BEFORE ROY NOBLE LEE, P.J., SULLIVAN & GRIFFIN, JJ.
SULLIVAN, JUSTICE, FOR THE COURT:
The Circuit Court of Lee County, Judge Thomas Gardner presiding, entered pursuant to Rule 54 (b) of the Mississippi Rules of Civil Procedure, a final judgment of dismissal in favor of Commercial Union Insurance Companies. That court then stayed any further proceedings in this cause pending Westmoreland's appeal of the dismissal, wherein Westmoreland alleges:
I. Under the Mississippi Rules of Civil Procedure, a liability insurance company may be joined as a defendant with its insured.
The most persuasive theories argued by Westmoreland are (1) adoption of the Mississippi Rules of Civil Procedure ended the prohibition against direct actions by third parties on insurance policies and the prohibition against the mention of liability insurance in trials; and (2) a third party may maintain a direct action against an insurance company on a theory of contract as the "third party beneficiary" to the agreement between the insured and his insurer.
We have on numerous occasions had the opportunity to provide for the joinder of the defendant and insurer in a direct action and we have steadfastly refused to do so. That refusal continues.
The basis of Westmoreland's argument lies in the general language of Rule 1, Rule 20 and Rule 57 of the Mississippi Rules of Civil Procedure, and specifically Westmoreland relies on Rule 18 (b) which provides:
Whenever a claim is one heretofore cognizable only after another claim has been prosecuted to conclusion, the two claims may be joined in a single action.
The official comment thereto states:
Rule 18 (b) permits a party to join two claims even though if they were asserted independently it would be necessary to prosecute one of them successfully before proceeding to the adjudication of the other . . . The basic purpose of the rule is to reinforce the notion that a party should be entitled to obtain in a single action all the relief to which he is entitled.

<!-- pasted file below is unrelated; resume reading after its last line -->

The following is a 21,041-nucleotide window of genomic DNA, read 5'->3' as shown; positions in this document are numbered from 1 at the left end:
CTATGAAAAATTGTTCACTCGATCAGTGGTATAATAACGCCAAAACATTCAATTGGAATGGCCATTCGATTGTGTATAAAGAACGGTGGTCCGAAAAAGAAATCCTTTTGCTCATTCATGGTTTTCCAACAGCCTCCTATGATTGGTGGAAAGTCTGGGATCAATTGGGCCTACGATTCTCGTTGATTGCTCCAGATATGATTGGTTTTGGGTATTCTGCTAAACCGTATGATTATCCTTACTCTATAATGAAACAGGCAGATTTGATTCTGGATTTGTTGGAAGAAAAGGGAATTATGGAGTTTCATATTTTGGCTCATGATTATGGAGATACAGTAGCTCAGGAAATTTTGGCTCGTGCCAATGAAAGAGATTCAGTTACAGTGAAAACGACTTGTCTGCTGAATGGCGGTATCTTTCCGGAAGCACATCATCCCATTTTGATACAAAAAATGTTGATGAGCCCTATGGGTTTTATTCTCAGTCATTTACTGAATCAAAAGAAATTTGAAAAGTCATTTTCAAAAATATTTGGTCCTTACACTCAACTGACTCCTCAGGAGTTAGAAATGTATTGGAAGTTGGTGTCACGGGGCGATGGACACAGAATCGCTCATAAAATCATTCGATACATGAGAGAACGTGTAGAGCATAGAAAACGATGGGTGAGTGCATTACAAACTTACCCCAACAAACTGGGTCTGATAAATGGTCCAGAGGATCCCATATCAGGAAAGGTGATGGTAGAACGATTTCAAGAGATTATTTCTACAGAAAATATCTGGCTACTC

Thus, Westmoreland says that the intent of the Rules of Civil Procedure is to terminate the old pleading rules,
under which an injured party first had to sue the tort-feasor and then had to bring a separate action against the insurance company. Westmoreland argues that only by permitting joinder of the insured and insurer in a single action, can the plaintiff, obtain "all the relief to which he is entitled." Otherwise, there must first be a suit against Raper, to determine her negligence; then, there must a suit against Commercial Union to determine the coverage of its policy.
This argument is facially persuasive and not without its attractiveness but it is nonetheless without merit under the decisions of this Court.
In Smith v. City of West Point, 475 So. 2d 816, 819 (Miss. 1985), this Court felt "obliged (though not obligated)" to follow the last sentence of Mississippi Code Annotated, 21-15-6 (1972), which prohibits "mention of insurance" in suits brought against municipalities. However, this Court observed that the question of whether a liability carrier may be joined as a defendant with its insured has not been decided under the Mississippi Rules of Civil Procedure. In so doing this Court said:
"Our traditional rule is that a liability insurer may not be sued directly, Cook v. State Farm Mut. Ins. Co., 241 Miss. 371, 128 So. 2d 363 (1961), and the fact that the defendant is insured may not even be mentioned. Herrin v. Daly, 80 Miss. 340, 31 So. 790 (1902). To be sure, we confront here a procedural question and the potential for undoing our traditional rule and ...